Wedding etiquette is a completely different language. There are certain things you are supposed to do, things that are forbidden, and wording to everything you say is key. A bride can feel extremely overwhelmed when trying to figure out what she should do and how to do or say it! Here are a few situations that you may find yourself in and how you should respond.
1. Adults only wedding and reception.
Many couples opt for an adult only wedding, especially if they are really going for a sophisticated atmosphere and feel. How do you tell people that kids are not allowed without saying it that blatantly? You have a few options. Address invitations to the parents only and don’t mention the kids or ‘family’ anywhere on the invite. You can have your friends spread the word that it’s adults only. But sometimes, depending on the type of crowd you’re inviting, you need to spell things out clearly. Put ‘Adult Reception’ on the bottom of the RSVP card.
2. No presents, just $$.
This is a tough one. It is usually considered to be rude to only ask for money as wedding gifts. But with more wedding couples financing their own wedding and with the cost of weddings rising, money is becoming much more desirable as a wedding gift. The best and easiest way to ask for money without looking tacky is to let your friends and family spread the word for you. Don’t put any gift registry information on your invitations and guests will most likely inquire to those who know you best. If you want to go even further down this road, decide what you will spend your wedding money on – whether it’s your house, bed, or to help with your honeymoon. People like to know what they are contributing to!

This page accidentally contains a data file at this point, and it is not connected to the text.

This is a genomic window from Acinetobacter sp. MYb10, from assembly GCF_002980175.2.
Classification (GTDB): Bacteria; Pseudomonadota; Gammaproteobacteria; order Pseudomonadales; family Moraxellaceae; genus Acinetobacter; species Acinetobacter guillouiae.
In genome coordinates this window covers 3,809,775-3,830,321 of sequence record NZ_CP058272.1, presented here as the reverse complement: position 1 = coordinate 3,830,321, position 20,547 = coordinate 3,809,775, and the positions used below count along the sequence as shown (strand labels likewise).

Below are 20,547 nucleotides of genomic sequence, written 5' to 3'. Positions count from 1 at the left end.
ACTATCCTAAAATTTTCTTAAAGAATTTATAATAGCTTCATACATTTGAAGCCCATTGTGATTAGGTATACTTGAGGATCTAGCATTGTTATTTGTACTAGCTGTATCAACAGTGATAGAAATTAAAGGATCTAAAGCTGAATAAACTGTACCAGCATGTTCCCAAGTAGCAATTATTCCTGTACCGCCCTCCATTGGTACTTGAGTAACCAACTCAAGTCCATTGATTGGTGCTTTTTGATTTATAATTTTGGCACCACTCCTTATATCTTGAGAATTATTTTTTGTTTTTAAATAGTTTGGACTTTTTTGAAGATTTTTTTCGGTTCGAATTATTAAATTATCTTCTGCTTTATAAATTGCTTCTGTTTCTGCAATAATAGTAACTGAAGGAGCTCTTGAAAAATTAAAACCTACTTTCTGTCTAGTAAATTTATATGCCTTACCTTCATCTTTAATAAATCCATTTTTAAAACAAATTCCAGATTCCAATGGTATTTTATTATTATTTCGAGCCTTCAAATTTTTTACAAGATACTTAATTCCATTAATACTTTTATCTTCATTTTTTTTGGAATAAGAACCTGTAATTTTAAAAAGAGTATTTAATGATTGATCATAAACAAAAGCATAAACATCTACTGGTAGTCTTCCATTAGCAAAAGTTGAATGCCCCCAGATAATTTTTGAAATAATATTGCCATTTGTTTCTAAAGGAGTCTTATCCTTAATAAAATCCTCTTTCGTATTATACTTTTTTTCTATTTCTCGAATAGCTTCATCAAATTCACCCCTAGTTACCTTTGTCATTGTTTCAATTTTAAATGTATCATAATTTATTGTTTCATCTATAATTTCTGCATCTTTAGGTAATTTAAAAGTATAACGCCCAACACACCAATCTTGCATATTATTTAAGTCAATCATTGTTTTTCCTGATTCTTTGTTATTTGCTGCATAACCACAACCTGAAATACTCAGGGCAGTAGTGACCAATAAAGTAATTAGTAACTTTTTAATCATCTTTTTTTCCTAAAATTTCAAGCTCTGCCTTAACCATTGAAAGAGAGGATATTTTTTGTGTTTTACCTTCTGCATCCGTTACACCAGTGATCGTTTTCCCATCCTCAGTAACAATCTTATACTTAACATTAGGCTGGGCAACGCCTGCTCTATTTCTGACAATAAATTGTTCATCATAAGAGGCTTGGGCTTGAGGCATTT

3. Taking on the seating chart.
Don’t hyperventilate when it’s time to develop a seating chart for the reception. Where does a bride even start? The usual guidelines are to seat people by age groups or their relationship to you. For example, you would seat your guests with each other, and the groom’s guests with each other. Or if you have several older couples from both the groom’s and your sides, seat them together as they will have more in common than if you seated them with younger people. Make sure you designate a specific seat for each person around the table. This will reduce quibbling and every person will feel special to know that you thought enough about them to put them in the best seat possible.
4. Bridesmaid gifts.
How much should a bride spend on gifts for her bridesmaids? It is tradition for a bride to give her bridesmaids something special, usually at the rehearsal dinner. Use these two guidelines: how much you’re budget will allow and how much you are asking them to shell out for you. If they must buy their $150 dress, $50 shoes, your gift, and a plane ticket to your destination wedding, your gift to them should be more than a $10 frame from Fred Meyer. Use the “would I want it?” test before purchasing anything for them.
Most importantly, remain calm and don’t let yourself get easily frazzled. Etiquette is very important to any wedding, but it isn’t the make all or break all. If you find yourself in any of these sticky situations, having these etiquette guidelines in your back pocket will help you through each of them! Good luck!
Image courtesy of weddingbee.com.
About the author: Julia is a writer passionate about health, fitness, and blogging. When she’s not running her dog, she can sometimes be found writing about laser liposuction, cooking and a myriad of other topics. She’s also a fan of Sono Bello on Twitter and Sono Bello on Facebook.